If you are unsatisfied with the outcome of your civil court case, you can request for an appeal; unlike in criminal cases, both parties in a civil case have the right to appeal decisions made in court(...)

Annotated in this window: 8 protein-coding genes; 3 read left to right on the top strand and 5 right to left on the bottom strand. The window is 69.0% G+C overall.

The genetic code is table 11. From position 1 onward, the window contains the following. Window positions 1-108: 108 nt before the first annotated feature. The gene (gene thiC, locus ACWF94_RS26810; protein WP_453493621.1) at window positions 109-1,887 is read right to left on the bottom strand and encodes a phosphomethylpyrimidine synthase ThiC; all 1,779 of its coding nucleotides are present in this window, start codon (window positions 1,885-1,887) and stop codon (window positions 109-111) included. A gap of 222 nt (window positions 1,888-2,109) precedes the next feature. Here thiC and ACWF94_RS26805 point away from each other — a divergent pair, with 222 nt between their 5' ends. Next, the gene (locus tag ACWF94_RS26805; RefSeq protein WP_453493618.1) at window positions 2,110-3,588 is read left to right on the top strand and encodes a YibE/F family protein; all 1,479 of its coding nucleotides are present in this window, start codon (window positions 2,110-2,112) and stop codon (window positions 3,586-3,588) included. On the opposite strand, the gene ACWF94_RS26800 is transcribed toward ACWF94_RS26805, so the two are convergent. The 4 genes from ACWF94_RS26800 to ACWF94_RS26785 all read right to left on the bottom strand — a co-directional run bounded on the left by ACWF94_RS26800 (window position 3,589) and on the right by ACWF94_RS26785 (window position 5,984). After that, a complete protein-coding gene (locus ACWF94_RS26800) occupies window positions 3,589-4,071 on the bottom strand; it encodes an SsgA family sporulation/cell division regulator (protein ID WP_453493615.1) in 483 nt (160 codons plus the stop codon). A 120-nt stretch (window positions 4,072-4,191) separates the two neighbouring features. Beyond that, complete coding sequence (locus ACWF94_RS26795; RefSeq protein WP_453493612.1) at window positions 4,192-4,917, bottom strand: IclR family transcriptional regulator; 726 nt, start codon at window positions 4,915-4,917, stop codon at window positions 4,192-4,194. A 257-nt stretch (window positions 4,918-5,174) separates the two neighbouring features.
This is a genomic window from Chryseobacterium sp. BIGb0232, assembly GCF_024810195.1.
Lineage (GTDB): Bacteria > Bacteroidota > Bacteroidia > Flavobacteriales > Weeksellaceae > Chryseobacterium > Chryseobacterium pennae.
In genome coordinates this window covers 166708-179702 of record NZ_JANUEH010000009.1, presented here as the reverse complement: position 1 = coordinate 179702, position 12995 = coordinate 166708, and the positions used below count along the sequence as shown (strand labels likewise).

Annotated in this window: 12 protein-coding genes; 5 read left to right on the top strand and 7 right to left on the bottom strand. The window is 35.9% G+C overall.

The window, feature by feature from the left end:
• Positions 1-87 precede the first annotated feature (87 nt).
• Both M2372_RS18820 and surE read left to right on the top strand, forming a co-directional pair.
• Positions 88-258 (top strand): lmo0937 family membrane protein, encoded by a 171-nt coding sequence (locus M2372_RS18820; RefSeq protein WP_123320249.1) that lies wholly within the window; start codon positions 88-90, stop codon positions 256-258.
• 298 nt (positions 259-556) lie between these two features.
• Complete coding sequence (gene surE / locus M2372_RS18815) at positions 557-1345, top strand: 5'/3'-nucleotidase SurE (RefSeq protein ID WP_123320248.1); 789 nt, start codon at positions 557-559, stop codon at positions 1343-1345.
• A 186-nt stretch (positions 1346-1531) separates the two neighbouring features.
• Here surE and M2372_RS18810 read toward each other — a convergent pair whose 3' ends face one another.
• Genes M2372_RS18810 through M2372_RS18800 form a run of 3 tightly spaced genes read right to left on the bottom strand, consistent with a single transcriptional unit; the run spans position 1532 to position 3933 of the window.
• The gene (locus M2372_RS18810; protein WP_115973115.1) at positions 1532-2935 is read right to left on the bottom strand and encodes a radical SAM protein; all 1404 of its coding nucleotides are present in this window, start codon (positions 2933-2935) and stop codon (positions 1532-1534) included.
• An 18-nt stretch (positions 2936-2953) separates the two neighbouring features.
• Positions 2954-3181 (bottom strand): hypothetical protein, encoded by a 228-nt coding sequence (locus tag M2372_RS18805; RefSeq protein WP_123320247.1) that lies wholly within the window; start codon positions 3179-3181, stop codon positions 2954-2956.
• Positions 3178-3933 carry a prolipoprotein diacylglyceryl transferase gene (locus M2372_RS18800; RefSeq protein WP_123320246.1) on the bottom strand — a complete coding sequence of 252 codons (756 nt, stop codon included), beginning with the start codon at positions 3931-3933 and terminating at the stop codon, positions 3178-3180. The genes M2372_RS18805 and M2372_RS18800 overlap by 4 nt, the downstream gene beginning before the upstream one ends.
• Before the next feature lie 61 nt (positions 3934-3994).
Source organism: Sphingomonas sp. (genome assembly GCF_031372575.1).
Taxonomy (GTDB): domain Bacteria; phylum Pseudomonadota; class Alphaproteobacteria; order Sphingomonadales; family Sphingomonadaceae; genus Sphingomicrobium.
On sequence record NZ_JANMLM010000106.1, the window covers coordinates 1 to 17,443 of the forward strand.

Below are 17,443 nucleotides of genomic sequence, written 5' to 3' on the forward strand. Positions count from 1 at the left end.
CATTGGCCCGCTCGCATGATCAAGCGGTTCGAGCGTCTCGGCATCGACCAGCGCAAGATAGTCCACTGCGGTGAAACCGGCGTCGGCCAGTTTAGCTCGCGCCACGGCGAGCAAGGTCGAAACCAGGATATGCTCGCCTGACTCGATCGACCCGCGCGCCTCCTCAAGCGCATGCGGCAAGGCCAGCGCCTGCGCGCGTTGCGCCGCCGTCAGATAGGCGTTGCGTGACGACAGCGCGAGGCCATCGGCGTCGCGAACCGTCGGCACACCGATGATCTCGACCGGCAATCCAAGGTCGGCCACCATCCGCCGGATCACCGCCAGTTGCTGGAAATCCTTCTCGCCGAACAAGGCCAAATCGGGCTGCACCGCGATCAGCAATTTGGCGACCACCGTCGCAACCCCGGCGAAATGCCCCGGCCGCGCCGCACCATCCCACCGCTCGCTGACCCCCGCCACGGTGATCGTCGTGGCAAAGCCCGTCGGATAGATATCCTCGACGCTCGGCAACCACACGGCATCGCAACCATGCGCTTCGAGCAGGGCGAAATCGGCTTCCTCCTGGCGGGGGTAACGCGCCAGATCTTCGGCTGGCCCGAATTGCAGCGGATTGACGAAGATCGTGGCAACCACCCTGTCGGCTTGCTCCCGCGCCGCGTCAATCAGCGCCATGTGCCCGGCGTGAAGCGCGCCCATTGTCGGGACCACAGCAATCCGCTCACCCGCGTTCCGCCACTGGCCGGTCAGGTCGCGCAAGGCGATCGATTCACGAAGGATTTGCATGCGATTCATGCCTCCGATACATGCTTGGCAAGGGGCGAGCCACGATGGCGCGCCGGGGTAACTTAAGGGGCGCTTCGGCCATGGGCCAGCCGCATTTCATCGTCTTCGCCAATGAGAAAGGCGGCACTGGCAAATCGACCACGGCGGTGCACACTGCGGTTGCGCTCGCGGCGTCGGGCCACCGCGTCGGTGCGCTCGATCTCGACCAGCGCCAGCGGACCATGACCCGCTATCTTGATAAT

The Hillside Strangler is the media epithet for two men, Kenneth Bianchi and Angelo Buono, cousins, who were convicted of kidnapping, raping, torturing, and killing girls and women ranging in age from 12 to 28 years old during a four-month period from late 1977 to early 1978. They committed their crimes in the hills above Los Angeles, California. Bianchi fled to Washington where he was soon arrested for raping and murdering two women he had lured to a home for a house-sitting job. Bianchi attempted to set up an insanity defense, claiming he had a personality disorder, and a separate personality from himself committed the murders. Court psychologists observed Bianchi and found that he was faking the illness, so Bianchi agreed to plead guilty and testify against Buono in exchange for leniency. Bianchi is serving a life sentence in the Washington State Penitentiary of the Washington State Department of Corrections in Walla Walla, Washington. Buono died of a heart attack on September 21, 2002, in Calipatria State Prison of the California Department of Corrections, where he was serving a life sentence.